Personal Leave5 days (3 paid days)In force at a future date
Victims of Family Violence Leave5 days (paid after 3 months of service)In force at a future date
Medical LeaveUp to 17 weeks unpaid.Replaces sick leave and includes leaves for organ donation or medical appointments.After more than 3 days, the employer can request a certificate from a health care practitionerIn force on September 1, 2019
Court or Jury DutyNo maximum (unpaid)In force on September 1, 2019

In addition to these new leaves, the Bill includes the elimination of most minimum service requirements. In other words, employees will be eligible for leaves (including maternity and parental leave) and holiday pay without having been employed for a minimum period of time.

Parental leaves and benefits (in force on March 17, 2019)

Another piece of legislation affecting employee rights is the Employment Insurance Act. Its amendments will encourage parents to share parental leave by providing an additional eight weeks of Employment Insurance if both parents share the leave. The Code‘s amendments also reflect these changes.

Additionally, because there is no minimum service requirement for these leaves, employers may need to reconsider their parental leave policies.

Vacation (in force at a future date)

Presently, the Code provides for a minimum of two weeks of vacation and vacation pay equivalent to 4% of the employee’s wages in the first six years of service. After six years of service, the vacation increases to three weeks and vacation pay is equivalent to 6% of the employee’s wages. With the new changes in the Code, this increase will take place after five years of service. After 10 years of service, there will also be an additional increase of the minimum of vacation to four weeks and vacation pay to 8% of the employee’s wages.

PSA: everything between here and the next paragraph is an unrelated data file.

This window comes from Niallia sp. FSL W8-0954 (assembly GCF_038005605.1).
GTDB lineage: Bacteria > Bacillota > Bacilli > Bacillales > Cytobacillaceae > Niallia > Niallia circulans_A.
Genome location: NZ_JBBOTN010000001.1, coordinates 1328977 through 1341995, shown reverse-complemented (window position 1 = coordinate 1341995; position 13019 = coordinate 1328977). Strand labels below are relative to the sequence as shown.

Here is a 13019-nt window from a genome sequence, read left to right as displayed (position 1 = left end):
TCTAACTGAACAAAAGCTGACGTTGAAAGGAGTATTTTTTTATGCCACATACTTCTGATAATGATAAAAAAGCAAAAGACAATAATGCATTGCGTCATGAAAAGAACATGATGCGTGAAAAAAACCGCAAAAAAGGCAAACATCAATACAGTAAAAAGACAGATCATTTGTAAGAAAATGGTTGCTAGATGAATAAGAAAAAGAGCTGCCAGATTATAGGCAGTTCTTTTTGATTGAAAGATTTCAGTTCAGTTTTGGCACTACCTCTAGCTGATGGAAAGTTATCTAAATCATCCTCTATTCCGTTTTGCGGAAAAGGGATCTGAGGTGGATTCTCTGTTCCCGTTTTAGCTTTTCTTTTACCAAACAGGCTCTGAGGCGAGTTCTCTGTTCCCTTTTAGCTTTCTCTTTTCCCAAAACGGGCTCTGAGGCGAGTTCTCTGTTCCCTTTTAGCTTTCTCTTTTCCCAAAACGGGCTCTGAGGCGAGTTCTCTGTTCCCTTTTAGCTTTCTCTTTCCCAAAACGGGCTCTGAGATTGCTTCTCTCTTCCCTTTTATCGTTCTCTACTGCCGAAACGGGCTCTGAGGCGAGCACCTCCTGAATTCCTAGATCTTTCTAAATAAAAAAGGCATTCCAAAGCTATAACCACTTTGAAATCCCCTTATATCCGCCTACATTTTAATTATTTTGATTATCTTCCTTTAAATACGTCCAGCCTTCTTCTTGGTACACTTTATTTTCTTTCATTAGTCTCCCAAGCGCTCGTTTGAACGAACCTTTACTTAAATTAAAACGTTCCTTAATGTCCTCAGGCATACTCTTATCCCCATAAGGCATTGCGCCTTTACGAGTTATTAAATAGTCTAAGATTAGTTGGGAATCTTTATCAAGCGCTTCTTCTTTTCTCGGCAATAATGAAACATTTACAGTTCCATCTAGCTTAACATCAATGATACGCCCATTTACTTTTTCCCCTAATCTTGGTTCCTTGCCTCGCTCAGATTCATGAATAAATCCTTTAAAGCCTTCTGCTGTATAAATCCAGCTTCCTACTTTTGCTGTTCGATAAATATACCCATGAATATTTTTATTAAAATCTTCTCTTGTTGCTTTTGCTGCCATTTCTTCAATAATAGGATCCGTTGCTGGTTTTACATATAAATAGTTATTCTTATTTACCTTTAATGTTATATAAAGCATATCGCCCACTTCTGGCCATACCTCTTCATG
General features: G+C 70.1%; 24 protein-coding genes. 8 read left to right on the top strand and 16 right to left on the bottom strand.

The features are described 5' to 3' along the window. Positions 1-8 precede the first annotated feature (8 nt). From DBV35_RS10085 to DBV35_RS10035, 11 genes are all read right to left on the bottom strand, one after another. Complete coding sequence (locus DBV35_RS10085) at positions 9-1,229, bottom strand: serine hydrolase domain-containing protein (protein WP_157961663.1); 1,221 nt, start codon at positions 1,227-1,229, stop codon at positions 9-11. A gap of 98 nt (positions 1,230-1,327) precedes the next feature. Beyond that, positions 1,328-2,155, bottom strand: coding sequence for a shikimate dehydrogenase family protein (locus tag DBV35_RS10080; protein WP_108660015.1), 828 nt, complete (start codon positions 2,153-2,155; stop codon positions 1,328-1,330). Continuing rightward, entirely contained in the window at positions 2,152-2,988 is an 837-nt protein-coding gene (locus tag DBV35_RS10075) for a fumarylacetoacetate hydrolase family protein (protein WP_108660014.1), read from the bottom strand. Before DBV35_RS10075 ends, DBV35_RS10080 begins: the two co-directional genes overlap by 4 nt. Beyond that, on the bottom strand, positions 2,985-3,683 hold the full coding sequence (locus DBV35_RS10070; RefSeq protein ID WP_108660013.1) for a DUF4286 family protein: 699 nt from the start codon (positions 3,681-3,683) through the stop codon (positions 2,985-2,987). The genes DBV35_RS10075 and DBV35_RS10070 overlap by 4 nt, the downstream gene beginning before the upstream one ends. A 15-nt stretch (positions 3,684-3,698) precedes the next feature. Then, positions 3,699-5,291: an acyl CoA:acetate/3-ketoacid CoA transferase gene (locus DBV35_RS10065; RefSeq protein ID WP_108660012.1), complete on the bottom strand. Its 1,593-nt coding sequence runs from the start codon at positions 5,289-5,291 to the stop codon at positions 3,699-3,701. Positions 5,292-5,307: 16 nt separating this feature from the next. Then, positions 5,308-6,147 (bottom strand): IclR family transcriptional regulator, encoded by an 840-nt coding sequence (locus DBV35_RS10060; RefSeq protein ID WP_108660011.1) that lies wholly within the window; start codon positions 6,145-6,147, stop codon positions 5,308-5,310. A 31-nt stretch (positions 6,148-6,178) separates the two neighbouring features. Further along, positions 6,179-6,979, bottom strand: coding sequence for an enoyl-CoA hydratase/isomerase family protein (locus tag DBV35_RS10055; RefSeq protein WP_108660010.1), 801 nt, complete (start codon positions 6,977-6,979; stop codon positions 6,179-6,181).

Other changes

There are a number of other changes contemplated in the Bill that may have an impact upon an employers’ policies or practices. A sampling of these changes include:

  • Scheduling: employers need to provide notice of schedule changes 96 hours before the next shift, failing which employees may refuse the change for 96 hours;
  • Provision of information: employers will need to provide “a written statement” prescribed by the regulations under the Code, relating to employee rights, within 30 days of the publication of such statements.
  • Equal Pay: Employers must provide equivalent wages to employees who perform the same job, regardless of “employment status,” i.e.: part-time, casual, seasonal or full-time. There are some exceptions based on the employer’s approach to remuneration.
  • Temporary Help Agencies face certain prohibitions regarding charging fees to their employees, and preventing the employee from contracting with their client. They are also subject to the equal pay provisions of the Code that apply to their clients.

With the adoption of Bill C-86 into law, federally regulated employers will have to reconsider many of their practices and policies.

By André Poulin-Denis and Mark Josselyn, Gowling WLG

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In addition to our regular guest bloggers, First Reference Talks blog published by First Reference, provides occasional guest post opportunities from various subject matter experts on the topics of payroll, employment and labour law, payroll, HR analytics, corporate immigration, accessibility related issues in Canada. If you are a subject matter expert and would like to become an occasional blogger, please contact Yosie Saint-Cyr at editor@firstreference.com. If you liked this post, subscribe to First Reference Talks blog to get regular updates.